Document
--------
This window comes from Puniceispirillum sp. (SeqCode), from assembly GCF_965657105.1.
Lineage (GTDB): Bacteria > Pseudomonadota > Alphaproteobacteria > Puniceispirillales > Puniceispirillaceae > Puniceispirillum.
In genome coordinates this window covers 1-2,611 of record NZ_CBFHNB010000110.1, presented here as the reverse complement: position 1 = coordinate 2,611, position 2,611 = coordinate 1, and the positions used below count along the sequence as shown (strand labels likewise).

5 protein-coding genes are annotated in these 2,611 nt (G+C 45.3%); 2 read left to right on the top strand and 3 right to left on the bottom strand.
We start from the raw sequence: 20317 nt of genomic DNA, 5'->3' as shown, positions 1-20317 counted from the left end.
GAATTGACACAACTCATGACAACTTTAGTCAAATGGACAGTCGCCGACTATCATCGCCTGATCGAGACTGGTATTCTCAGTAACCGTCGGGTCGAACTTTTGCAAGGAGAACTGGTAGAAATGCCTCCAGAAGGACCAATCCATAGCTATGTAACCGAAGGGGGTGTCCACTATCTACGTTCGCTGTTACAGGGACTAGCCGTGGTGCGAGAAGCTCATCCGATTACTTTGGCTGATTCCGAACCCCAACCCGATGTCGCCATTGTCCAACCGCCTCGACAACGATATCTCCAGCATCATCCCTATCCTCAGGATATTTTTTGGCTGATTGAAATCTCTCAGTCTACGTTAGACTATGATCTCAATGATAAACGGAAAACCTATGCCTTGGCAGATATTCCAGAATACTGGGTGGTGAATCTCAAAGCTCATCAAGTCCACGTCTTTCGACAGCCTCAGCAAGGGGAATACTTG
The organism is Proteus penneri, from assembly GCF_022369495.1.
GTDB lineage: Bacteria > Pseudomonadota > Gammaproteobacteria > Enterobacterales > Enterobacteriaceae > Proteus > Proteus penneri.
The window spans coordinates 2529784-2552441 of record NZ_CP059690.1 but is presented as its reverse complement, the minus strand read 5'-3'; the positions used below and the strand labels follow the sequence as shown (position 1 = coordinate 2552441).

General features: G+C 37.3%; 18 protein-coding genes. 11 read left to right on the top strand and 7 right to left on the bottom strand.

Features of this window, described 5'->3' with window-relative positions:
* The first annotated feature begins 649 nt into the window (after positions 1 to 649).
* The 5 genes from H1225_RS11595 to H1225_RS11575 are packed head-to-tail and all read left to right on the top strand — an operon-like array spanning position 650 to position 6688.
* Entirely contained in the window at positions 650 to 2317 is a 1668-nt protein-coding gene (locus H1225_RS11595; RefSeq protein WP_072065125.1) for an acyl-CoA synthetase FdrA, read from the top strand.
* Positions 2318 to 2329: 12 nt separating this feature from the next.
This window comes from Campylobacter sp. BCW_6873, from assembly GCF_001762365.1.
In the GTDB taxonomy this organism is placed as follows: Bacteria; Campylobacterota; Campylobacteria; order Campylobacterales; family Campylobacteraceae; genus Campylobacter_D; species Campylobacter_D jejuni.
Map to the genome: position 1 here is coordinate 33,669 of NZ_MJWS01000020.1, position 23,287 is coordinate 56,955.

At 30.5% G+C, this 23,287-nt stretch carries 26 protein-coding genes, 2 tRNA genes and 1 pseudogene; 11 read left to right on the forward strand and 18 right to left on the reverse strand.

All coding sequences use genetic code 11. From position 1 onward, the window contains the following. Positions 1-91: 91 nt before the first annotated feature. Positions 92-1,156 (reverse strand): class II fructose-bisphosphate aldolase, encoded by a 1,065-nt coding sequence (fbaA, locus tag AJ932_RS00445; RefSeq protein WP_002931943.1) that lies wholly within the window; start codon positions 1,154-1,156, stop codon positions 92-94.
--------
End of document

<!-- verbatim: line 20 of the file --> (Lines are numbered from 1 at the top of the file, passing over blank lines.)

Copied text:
All coding sequences use genetic code 11. From position 1 onward, the window contains the following. Positions 1-91: 91 nt before the first annotated feature. Positions 92-1,156 (reverse strand): class II fructose-bisphosphate aldolase, encoded by a 1,065-nt coding sequence (fbaA, locus tag AJ932_RS00445; RefSeq protein WP_002931943.1) that lies wholly within the window; start codon positions 1,154-1,156, stop codon positions 92-94.